In May 1692 in what is now Palazzo Pfanner Carlo Controni received as a guest for three days Prince Frederick who had come to Lucca at the end of his tour around Italy. During this brief sojourn, the young prince fell in love with the beautiful and well-educated noblewoman Maria Maddalena Trenta who had been invited to the Palazzo to participate in the numerous banquets and balls organized in honour of the illustrious guest. The romance that bloomed between the two lovers, who were actually of different religious faith as he was Lutheran while she was Catholic, was destined to be brusquely interrupted as the prince was obliged to return to his native country. Thus their paths separated, but not forever. In 1699 the Prince became King Frederick IV of Denmark and Norway and married Luisa of Mecklenburg-Güstrow. Maria Maddalena decided to become a Carmelite nun and went to Florence where she took her vows in the monastery of Santa Maria Maddalena de’ Pazzi. In 1709, however, they were destined to meet once again.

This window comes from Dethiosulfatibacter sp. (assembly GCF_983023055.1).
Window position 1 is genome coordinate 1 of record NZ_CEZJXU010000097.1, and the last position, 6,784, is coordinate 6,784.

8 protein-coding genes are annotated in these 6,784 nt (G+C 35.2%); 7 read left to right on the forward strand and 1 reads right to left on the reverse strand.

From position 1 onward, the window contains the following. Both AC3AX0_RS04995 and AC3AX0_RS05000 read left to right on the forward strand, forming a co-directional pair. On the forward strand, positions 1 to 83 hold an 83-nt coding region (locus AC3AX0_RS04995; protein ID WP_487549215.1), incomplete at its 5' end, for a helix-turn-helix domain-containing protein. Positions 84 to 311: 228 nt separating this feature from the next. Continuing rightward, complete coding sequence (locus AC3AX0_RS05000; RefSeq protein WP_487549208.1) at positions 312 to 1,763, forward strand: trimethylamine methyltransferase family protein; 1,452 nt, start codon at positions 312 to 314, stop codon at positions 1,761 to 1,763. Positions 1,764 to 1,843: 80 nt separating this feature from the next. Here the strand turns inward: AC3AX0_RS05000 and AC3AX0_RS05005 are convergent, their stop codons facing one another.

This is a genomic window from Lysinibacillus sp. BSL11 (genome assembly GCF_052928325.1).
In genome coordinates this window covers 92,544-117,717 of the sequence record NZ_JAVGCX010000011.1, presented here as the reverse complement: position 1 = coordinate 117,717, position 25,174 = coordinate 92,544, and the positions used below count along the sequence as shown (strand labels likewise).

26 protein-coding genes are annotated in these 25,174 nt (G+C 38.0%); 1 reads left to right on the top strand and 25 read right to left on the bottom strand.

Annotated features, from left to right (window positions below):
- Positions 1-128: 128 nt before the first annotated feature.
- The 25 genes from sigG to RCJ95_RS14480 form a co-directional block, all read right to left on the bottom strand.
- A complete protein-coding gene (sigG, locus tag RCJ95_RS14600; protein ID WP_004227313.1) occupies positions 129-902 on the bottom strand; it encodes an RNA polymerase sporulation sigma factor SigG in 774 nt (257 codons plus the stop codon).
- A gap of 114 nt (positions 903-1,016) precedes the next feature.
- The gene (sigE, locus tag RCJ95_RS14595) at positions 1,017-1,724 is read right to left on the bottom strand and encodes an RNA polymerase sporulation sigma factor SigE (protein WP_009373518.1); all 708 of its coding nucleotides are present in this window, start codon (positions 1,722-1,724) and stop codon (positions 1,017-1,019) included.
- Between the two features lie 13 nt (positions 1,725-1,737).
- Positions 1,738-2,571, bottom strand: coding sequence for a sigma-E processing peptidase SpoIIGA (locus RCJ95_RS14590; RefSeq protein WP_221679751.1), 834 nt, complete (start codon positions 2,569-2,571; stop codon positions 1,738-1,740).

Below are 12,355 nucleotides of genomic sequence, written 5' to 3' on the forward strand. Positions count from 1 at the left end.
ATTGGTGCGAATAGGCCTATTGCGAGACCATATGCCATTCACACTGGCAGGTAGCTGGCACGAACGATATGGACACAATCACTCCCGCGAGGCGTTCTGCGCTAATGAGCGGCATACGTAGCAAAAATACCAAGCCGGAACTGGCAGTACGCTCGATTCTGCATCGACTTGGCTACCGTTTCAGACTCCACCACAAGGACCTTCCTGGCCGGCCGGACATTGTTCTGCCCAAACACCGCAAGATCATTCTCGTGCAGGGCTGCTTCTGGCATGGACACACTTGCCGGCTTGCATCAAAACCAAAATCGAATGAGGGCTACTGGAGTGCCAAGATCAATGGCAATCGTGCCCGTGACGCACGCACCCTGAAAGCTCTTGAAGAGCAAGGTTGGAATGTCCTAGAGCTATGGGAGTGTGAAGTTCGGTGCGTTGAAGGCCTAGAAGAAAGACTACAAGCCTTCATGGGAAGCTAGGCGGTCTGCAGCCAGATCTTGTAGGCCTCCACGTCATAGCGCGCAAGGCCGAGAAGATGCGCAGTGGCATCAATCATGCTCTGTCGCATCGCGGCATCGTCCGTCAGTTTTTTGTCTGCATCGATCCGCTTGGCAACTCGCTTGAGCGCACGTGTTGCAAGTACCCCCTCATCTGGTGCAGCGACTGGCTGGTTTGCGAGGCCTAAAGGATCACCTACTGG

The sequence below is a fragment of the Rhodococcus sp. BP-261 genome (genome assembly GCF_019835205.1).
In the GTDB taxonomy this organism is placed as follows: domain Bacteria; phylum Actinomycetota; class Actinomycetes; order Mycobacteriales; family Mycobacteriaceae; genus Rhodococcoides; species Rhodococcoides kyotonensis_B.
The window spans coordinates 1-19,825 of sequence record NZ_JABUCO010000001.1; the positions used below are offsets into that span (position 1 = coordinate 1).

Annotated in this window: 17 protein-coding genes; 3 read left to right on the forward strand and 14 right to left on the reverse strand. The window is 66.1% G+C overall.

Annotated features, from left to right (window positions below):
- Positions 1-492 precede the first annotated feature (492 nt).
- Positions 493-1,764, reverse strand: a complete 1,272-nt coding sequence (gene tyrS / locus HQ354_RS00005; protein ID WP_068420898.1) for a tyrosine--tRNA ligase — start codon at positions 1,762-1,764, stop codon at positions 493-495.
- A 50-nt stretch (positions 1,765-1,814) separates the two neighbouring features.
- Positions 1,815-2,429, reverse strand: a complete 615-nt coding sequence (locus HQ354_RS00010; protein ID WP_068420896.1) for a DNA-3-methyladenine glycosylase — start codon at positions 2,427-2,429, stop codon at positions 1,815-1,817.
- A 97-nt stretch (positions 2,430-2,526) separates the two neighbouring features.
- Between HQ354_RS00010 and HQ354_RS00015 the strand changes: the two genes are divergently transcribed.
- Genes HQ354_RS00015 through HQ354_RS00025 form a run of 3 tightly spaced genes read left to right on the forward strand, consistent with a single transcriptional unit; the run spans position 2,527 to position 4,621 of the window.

King Frederick Iv, returning to Italy for a second tour of the country, was received in Florence by the Grand-Duke Cosimo III to whom he asked insistently to be permitted to meet his former love. The request was granted only with the consent of the Archbishop who initially was opposed to a Lutheran entering the old Florentine monastery. Permission was finally granted for them to greet each other once again and an intense conversation ensued between the two.
No-one knows what words passed between them but it is certain that the King came out of the monastery with ‘tears in his eyes’ and that he ‘got into his carriage and returned home and stayed shut up in his room without seeing anyone for about half an hour’.
Frederick IV wished to see Sister Maria Maddalena on four other occasions before going back to Denmark for good.